Day two

By James Johnson at August 16, 2005 21:58
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After a good night’s sleep we feel great and ready to do some more exploring and family visits. We head over to Mauricio’s restaurant and are escorted through the Mercado by one of his staff. The drivers are really crazy around here and he is worried we’ll get hit by a car. How this person will protect us from a crazy bus I don’t know, but we humour Mauricio all the same. The Mercado is an open-air produce market where the local farmers come to sell the things they’ve grown. It’s busy and hectic, complete with live chickens for sale.

Carmina’s grandmother and aunt live just off the street. She hasn’t seen them for six years and it’s a happy reunion. Their home is interesting. A heavy wood door from the street leads into a hallway, which opens into a large open-air, partially covered patio. The kitchen is covered but outside, with each of the bedrooms off of the patio. The walls are adobe and in the back of the area is the original house, crumbled now. Carmina grew up in this house and shows us all around.

We happily chat with the family and share our wedding photos with them. There is a lot of energy in here.

Its interesting being in these houses and how they are built to take advantage of the climate. The kitchens are outside to keep the heat from the house. There are no water heaters, only coffee-can sized devices on the showerheads to heat the water as it comes down. Each home has a large, about 200 gallon, plastic container to catch and store rainwater.

On the way back we stop and buy some bananas, a watermelon and a bag of talpajocote. They are very different. A hard green shell covering a sweet tasting, slimy covered seed. The bananas and watermelon are very tasty, better than what we have back in the states. After our visit we go back to the restaurant for lunch, then it’s on to the Chalchuapa, a Mayan pyramid site. Chalchuapa is a small town built right at the foot of the pyramid. It’s a typical town, more of what I was expecting to see here. Because of the earthquake a few years ago, the government closed down the pyramid to tourists, so we have to view it from behind a chain link fence. There is a museum, but it is closed for the day as the town is having a festival. People are walking down the main street dressed in their special clothes going to have fun. We plan to come back on Thursday, when the museum is open, so we can explore some more. Amy, an anthropology major, is excited about coming back.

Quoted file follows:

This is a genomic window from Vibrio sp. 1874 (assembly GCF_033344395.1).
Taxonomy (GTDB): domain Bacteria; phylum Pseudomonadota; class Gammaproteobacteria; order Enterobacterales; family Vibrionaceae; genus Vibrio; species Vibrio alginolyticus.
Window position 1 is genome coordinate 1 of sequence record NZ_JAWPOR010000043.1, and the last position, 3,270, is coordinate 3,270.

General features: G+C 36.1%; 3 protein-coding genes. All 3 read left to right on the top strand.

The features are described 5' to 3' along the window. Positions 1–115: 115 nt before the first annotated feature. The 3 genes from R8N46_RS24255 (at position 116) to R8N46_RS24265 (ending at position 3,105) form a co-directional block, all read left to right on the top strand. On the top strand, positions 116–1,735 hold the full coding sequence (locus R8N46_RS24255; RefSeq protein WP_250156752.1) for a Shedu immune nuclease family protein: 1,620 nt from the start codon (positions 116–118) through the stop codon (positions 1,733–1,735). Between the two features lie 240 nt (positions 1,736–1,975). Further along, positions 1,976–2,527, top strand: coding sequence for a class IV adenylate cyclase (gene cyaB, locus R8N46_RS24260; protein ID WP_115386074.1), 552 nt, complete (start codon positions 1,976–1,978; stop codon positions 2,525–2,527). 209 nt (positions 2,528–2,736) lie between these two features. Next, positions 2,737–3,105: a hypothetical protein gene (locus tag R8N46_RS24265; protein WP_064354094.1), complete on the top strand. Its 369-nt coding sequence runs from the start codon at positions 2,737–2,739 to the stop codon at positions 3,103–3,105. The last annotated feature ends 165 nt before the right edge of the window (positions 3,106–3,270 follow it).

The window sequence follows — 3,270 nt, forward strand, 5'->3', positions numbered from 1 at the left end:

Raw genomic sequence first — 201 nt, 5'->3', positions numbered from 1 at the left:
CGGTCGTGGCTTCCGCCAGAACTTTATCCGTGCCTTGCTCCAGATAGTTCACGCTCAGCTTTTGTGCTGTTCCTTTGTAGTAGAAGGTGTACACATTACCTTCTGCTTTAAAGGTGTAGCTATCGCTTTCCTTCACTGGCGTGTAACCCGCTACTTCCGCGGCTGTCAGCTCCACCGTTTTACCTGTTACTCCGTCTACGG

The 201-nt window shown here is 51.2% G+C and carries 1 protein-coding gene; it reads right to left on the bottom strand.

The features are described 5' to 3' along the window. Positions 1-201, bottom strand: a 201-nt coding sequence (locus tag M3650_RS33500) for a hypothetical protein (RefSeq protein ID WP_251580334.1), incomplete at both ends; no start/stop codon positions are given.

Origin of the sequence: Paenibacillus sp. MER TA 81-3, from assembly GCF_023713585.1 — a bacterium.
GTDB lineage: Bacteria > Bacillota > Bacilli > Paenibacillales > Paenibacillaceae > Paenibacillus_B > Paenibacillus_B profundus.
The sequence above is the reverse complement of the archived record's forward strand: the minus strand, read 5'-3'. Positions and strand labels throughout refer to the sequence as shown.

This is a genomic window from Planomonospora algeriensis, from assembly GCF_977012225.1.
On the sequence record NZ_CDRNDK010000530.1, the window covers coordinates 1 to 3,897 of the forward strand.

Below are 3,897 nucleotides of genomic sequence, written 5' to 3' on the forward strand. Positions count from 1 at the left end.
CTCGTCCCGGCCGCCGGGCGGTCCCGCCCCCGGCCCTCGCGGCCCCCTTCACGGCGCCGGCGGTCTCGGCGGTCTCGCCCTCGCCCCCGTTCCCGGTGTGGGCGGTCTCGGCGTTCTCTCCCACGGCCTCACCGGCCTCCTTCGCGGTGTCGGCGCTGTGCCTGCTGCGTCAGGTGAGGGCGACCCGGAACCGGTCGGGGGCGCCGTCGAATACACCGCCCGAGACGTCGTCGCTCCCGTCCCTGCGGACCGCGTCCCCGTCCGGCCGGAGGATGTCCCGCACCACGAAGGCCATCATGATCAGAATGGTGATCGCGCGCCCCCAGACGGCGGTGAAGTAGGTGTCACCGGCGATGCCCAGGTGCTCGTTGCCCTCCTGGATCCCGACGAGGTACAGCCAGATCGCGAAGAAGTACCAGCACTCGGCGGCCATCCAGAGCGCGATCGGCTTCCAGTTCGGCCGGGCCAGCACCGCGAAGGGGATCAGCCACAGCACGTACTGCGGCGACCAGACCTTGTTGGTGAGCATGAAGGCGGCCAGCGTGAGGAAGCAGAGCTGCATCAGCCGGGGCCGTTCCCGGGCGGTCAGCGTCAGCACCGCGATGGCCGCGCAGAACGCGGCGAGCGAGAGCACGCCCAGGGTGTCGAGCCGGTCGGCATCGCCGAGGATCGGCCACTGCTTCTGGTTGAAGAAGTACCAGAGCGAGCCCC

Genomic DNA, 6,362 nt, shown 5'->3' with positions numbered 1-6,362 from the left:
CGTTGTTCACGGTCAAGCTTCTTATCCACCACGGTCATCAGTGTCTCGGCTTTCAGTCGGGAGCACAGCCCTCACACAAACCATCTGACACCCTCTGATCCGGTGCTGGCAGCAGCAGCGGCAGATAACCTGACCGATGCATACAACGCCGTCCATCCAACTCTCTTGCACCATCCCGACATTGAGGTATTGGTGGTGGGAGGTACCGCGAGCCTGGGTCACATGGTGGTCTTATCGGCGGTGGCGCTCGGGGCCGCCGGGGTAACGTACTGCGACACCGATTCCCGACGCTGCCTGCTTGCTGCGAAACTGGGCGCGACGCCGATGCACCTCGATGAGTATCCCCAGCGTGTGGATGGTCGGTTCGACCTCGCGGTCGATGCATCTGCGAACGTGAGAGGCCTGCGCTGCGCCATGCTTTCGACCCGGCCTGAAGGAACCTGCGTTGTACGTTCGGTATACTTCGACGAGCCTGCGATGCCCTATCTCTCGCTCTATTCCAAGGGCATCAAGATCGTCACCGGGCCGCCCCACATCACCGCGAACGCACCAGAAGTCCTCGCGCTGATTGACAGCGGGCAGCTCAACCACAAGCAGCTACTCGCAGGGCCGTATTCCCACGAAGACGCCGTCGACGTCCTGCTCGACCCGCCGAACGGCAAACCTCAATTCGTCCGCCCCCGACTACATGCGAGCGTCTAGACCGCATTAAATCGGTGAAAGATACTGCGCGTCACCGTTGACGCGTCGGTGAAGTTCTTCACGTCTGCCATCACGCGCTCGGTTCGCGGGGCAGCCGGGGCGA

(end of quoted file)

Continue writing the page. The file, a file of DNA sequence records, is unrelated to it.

At the pyramid, we met a couple from Sacramento being guided by a local company. Interestingly enough, they didn’t want to chat. We stop for lunch at an open air café and have boiled yucca root and grape sodas. A snow cone vendor comes down the street and we have tamarind and strawberry snow cones. Another vendor walks up, selling nuts. We bought a half pound of cashews – the biggest and best tasting I’ve ever had for 2 dollars.

Carmina and I are surprised at the prices here. The costs of things in the markets are almost as much as back home. Estella tells us the government has recently decided to use U.S. dollars as the official currency which has greatly inflated the prices of things. The typical worker makes $0.65 an hour, or about $150 per month. A two bedroom house rents for $100 per month, so there’s not much left over for other necessary things. And from this it seems like there is a lot of poverty here, but I don’t see it. For the most part everyone seems happy. There is a lot of commerce and construction going on and children are attending school.

This evening we had a hard rainstorm with lots of thunder and lightning almost directly overhead. It’s fairly cool and the humidity is high, but it is comfortable. Niles, Carmina and I have been lucky with the mosquitoes. Amy and Willie haven’t been so fortunate.

More later…

J

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About the author

James James is a five time and current Microsoft MVP in Client App Development, a Telerik Insider, a past Director on the INETA North America Board, a husband and dad, and has been developing software since the early days of Laser Discs and HyperCard stacks. As the Founder and President of the Inland Empire .NET User's Group, he has fondly watched it grow from a twice-a-month, early Saturday morning group of five in 2003, to a robust and rambunctious gathering of all types and sizes of .NET developers.

James loves to dig deep into the latest cutting edge technologies - sometimes with spectacular disasters - and spread the word about the latest and greatest bits, getting people excited about developing web sites and applications on the .NET platform, and using the best tools for the job. He tries to blog as often as he can, but usually gets distracted by EF, LINQ, MVC, ASP, SQL, XML, and most other types of acronyms. To keep calm James plays a mean Djembe and tries to practice his violin. You can follow him on twitter at @latringo.

And as usual, the comments, suggestions, writings and rants are my own, and really shouldn't reflect the opinions of my employer. That is, unless it really does.

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